Sunday, 18 November 2012

Therfield Heath Saturday

Therfield Heath. It's a great raptor spot at the mo. This is my report of yesterday:

A great couple of hours birding this afternoon at Therfield Heath. Starting at the village of Therfield itself, I walked the Icknield Way towards the Royston Golf Course. I did have one bird as the 'target' and wasn't disappointed, but in fact my expectations were far exceeded in the end.

I'm not going to be specific about any of the locations on the Heath, but simply relate some of the birds I saw. Ubiquitous were the CHAFFINCHES, up to 100 over the Heath, and it was pleasing to see two BRAMBLINGS in among them. There may have been more, but there was a lot of ground feeding going on, so only when the flocks were disturbed did one get to see them as they flew to bushes for cover. GOLDFINCHES also strongly in evidence, though I was disappointed not to see Bullfinch in the areas where I have seen them plenty of times before.

The other predominant birds were YELLOWHAMMERS, of which there were getting on for 100 in various locations, 45+ CORN BUNTINGS, and a total of 120 or so LINNETS (very mobile so there could be some double counting in there). There was also 1 REED BUNTING. Both GREY and RED-LEGGED PARTRIDGE were much in evidence, the former seeming to outnumber the latter, pleasingly. A flock of 23 SKYLARKS croaked as they flew overhead.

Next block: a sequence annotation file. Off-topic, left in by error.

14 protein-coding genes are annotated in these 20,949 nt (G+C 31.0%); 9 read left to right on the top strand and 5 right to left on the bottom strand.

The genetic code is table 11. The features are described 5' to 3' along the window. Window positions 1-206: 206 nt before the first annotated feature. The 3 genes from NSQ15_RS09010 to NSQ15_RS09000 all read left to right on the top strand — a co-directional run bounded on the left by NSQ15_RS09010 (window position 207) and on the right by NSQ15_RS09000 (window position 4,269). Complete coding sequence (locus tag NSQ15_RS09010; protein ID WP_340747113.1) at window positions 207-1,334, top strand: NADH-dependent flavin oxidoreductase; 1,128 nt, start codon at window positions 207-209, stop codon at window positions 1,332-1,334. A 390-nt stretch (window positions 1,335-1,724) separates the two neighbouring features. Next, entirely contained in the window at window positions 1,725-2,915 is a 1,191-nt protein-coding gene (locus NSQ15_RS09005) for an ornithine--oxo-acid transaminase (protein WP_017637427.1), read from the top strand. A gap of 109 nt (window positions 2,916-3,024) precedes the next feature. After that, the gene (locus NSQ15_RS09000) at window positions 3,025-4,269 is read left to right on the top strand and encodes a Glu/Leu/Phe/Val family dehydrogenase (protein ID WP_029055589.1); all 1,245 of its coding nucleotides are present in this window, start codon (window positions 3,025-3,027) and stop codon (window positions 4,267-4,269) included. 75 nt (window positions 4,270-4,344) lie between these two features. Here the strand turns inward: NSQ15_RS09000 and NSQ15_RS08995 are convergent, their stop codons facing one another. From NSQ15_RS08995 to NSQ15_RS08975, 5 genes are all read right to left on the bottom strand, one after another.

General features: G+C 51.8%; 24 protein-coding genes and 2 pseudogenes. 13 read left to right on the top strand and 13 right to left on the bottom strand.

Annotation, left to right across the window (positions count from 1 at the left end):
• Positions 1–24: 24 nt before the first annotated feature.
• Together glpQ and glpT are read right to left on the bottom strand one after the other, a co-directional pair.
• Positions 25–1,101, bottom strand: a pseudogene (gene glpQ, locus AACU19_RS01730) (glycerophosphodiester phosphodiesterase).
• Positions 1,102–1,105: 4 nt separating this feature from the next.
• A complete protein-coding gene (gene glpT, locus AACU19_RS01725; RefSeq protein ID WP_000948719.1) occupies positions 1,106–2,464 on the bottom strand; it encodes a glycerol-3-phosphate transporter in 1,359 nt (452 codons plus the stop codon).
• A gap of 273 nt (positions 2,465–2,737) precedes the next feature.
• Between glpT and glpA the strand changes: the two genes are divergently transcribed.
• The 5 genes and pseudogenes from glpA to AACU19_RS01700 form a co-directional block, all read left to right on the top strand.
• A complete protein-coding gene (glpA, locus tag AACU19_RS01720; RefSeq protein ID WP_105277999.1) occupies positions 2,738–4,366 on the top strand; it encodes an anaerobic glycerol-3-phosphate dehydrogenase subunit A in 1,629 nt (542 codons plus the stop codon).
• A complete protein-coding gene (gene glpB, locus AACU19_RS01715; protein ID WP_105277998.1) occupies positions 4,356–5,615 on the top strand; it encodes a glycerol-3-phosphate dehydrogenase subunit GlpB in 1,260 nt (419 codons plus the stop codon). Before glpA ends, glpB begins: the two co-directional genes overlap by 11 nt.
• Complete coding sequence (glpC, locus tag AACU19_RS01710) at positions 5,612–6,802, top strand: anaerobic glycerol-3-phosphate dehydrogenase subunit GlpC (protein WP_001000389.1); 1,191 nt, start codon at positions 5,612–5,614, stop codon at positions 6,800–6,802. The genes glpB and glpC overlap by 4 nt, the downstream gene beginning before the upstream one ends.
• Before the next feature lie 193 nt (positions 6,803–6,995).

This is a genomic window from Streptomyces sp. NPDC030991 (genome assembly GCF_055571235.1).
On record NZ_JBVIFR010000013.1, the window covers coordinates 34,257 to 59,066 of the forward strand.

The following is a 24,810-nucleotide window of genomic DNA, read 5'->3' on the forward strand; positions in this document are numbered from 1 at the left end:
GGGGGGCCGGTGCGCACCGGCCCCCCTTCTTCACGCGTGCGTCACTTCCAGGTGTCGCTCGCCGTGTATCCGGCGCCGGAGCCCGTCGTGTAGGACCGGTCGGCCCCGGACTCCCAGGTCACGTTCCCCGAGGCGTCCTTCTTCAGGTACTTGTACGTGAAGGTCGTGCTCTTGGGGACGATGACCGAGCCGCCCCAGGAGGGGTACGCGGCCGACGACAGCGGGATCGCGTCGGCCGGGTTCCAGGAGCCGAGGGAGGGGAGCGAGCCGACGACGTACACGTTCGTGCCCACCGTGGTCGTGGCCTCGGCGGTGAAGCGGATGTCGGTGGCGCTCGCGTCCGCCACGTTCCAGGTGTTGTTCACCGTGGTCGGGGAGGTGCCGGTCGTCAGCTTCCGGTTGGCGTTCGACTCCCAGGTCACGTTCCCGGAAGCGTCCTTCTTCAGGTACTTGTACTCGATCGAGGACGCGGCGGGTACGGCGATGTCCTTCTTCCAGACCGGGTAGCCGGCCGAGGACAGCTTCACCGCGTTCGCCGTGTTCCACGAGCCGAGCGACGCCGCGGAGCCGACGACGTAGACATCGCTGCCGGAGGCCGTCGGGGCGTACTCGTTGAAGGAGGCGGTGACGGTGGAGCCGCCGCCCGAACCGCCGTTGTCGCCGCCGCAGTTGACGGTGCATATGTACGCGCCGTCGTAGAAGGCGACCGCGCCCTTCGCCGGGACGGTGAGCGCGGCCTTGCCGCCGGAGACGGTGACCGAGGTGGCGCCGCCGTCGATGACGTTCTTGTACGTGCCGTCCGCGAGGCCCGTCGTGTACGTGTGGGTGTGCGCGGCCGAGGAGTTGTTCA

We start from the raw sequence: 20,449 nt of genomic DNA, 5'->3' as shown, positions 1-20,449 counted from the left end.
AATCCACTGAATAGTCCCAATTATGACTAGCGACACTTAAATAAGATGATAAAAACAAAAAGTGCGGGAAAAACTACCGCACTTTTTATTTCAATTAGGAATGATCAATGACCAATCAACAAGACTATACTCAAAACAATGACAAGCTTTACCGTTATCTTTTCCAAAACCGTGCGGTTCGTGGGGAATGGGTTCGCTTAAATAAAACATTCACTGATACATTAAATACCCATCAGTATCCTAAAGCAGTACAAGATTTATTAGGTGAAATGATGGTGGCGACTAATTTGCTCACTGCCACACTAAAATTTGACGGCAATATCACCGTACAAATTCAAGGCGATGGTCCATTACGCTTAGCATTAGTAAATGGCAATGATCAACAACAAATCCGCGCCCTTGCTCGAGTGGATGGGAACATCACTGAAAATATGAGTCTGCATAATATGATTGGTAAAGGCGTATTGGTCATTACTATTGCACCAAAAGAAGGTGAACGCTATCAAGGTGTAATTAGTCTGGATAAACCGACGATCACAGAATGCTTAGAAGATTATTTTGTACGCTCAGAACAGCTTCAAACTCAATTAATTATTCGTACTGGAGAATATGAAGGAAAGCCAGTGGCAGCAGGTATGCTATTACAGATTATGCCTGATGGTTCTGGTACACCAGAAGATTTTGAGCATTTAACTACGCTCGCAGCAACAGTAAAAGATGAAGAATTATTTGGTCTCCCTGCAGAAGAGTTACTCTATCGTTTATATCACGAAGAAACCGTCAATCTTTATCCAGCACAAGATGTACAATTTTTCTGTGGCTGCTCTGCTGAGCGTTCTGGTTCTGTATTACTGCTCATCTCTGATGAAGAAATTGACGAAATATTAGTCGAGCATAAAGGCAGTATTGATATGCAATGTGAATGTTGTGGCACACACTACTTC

A flock of 36 GOLDEN PLOVERS and then 6 LAPWINGS flew over and there were clearly 3 RED KITES out and about. There were at least 4 COMMON BUZZARDS, 2 KESTRELS and, eventually, 1 SHORT-EARED OWL, but a lifer for me was a LONG-EARED OWL, and then another. Also, a BARN OWL was hunting over the Heath. Most pleasing of all was the glorious male HEN HARRIER, harassing various fauna and avia on its way to a presumed roost.

Perched imperiously and ominously was a GREA T GREY SHRIKE (my target) but I saw this relatively late in the day, in among 30 or so FIELDFARE and the odd REDWING. As well as 1 MISTLE THRUSH and 1 SONG THRUSH, there were great numbers of BLACKBIRDS, more than 40 up and down the path and in the hedges leading off. I thought I saw the pale wings of a Ring Ouzel too, but I'm a bit of wishful Ouzel thinker, so I won't claim it!

A brilliant couple of hours' birding, then. There are plenty of berries and good habitat for birds of prey and their prey, so I do hope to see Merlin and Ringtail Hen Harrier on my next visits.

Matthew Mellor

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